Absher was able to introduce a number of innovations, one being the use of Insulating Concrete Forms (ICF) and ICF door frames. This method leaves the concrete forms in place, providing an additional layer of structural strength and insulation while reducing construction waste and shortening time spent on construction.

The end result is that the new housing facility meets – and perhaps goes beyond – the requirements for anti-terrorism protections. The design-build team was also commended for the high level of efficiency and cooperation. And the final facility should prove to be popular among the residents for its quality and comfort.


Battlespace Environmental Laboratory

The mission of the Battlespace Environment Division is to specify, forecast, mitigate and exploit the impacts of the operating environment on Department of Defense systems and operations focusing on space and atmospheric environments. As such, it has numerous highly technical elements that had to be included, many of which moved from a previous location. While the laboratory is located inside Kirtland Air Force Base,  providing a substantial amount of security to start, the delicate scientific equipment and its importance to national defense required careful positioning to ensure that it was placed properly and  securely. Throughout the project, the design-build team led by Burns & McDonnell Engineering Co., Inc., worked closely with the Corps of Engineers representatives to not only protect the equipment, but keep the project on schedule and within budget, even with a number of increases in scope.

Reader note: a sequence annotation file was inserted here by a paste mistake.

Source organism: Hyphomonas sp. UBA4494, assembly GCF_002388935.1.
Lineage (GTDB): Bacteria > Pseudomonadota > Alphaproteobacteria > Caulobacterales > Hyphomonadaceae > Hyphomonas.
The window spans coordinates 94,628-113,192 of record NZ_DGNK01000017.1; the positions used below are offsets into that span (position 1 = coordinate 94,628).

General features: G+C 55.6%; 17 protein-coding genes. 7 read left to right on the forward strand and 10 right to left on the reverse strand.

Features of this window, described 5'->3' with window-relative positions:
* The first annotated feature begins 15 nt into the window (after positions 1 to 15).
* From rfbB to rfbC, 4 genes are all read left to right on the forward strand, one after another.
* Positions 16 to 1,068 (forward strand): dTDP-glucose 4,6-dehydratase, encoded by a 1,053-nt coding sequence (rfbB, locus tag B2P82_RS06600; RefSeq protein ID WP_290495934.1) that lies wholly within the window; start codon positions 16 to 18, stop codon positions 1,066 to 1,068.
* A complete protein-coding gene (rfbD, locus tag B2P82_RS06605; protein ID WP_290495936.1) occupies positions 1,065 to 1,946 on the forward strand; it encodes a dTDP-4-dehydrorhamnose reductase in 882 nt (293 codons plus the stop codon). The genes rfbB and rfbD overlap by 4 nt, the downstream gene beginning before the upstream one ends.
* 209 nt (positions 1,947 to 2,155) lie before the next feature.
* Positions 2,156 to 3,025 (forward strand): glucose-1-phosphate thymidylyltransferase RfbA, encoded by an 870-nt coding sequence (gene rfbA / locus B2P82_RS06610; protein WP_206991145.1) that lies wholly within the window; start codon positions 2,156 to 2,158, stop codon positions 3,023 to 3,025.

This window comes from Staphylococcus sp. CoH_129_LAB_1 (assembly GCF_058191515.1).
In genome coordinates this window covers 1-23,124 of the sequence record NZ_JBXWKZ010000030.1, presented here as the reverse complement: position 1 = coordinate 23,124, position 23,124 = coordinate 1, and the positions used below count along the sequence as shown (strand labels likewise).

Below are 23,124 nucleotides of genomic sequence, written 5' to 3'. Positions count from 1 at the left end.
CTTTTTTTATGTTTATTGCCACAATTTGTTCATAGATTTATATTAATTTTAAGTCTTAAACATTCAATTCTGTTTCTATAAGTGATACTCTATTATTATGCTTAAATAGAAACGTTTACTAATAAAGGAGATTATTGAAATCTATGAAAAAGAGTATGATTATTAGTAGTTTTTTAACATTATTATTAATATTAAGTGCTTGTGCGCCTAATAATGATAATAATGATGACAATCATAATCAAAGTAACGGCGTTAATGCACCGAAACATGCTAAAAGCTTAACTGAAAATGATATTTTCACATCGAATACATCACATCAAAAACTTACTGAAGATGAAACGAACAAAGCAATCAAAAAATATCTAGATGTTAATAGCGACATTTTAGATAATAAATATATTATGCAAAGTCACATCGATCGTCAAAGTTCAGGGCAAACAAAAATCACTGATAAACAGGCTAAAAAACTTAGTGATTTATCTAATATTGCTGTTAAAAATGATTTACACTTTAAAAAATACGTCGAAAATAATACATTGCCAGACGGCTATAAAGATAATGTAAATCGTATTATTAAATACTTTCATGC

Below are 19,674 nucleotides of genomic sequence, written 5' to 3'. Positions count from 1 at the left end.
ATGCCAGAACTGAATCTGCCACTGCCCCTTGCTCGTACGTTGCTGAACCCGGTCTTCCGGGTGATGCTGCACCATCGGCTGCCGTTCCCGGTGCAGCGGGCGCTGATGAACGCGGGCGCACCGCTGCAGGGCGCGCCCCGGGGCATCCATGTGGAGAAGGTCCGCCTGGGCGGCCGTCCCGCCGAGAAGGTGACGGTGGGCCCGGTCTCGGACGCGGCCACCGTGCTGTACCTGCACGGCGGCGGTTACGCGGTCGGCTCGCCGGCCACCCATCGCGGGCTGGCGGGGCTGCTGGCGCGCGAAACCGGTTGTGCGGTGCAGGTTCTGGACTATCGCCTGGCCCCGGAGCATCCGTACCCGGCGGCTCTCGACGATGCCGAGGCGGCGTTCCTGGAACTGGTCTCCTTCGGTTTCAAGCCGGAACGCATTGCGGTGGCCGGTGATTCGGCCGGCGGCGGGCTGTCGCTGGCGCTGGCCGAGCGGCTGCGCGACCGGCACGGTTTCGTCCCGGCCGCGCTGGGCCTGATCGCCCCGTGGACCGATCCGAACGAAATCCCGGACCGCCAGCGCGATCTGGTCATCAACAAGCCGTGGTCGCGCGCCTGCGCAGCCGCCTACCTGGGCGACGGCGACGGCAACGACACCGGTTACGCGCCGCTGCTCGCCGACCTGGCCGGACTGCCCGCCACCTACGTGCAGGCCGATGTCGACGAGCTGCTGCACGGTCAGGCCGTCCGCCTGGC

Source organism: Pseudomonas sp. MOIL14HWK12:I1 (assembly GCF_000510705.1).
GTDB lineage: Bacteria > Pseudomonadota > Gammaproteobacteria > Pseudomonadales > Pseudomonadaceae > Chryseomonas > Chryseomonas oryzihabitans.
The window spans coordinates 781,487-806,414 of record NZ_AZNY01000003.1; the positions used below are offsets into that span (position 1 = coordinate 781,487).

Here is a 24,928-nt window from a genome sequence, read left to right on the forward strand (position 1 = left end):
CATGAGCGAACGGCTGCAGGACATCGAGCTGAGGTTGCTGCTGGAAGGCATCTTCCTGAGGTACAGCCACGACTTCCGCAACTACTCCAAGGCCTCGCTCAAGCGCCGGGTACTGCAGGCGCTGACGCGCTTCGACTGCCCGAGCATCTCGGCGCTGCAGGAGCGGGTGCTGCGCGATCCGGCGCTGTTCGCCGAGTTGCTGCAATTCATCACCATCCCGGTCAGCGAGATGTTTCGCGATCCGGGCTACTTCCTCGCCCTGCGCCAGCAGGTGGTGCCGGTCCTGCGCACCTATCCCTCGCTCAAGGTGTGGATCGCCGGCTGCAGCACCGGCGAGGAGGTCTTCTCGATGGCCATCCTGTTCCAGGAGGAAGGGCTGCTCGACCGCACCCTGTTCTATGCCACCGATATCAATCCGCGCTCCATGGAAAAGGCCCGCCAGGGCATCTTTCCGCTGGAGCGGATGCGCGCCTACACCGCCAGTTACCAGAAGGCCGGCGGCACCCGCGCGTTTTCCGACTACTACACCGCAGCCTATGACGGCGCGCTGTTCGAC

Burns & McDonnell assembled a team of qualified professionals – including DBIA certified individuals, professional engineers and experienced construction professionals – to design and construct the two-story Battlespace Environment Laboratory (BEL), which supports more than 300 scientists and engineers.  The $53.5 million project allowed the Battlespace Environment Division of Air Force Research Laboratory’s (AFRL) Space Vehicles Directorate to relocate the facility from Hanscom Air Force Base in Massachusetts and consolidate the majority of AFRL Space Vehicles activity to Kirtland Air Force Base in New Mexico.  The unique nature of the work performed in the Battlespace Lab required the design to address all aspects of anti-terrorist/force protection as well as several specific facility security requirements.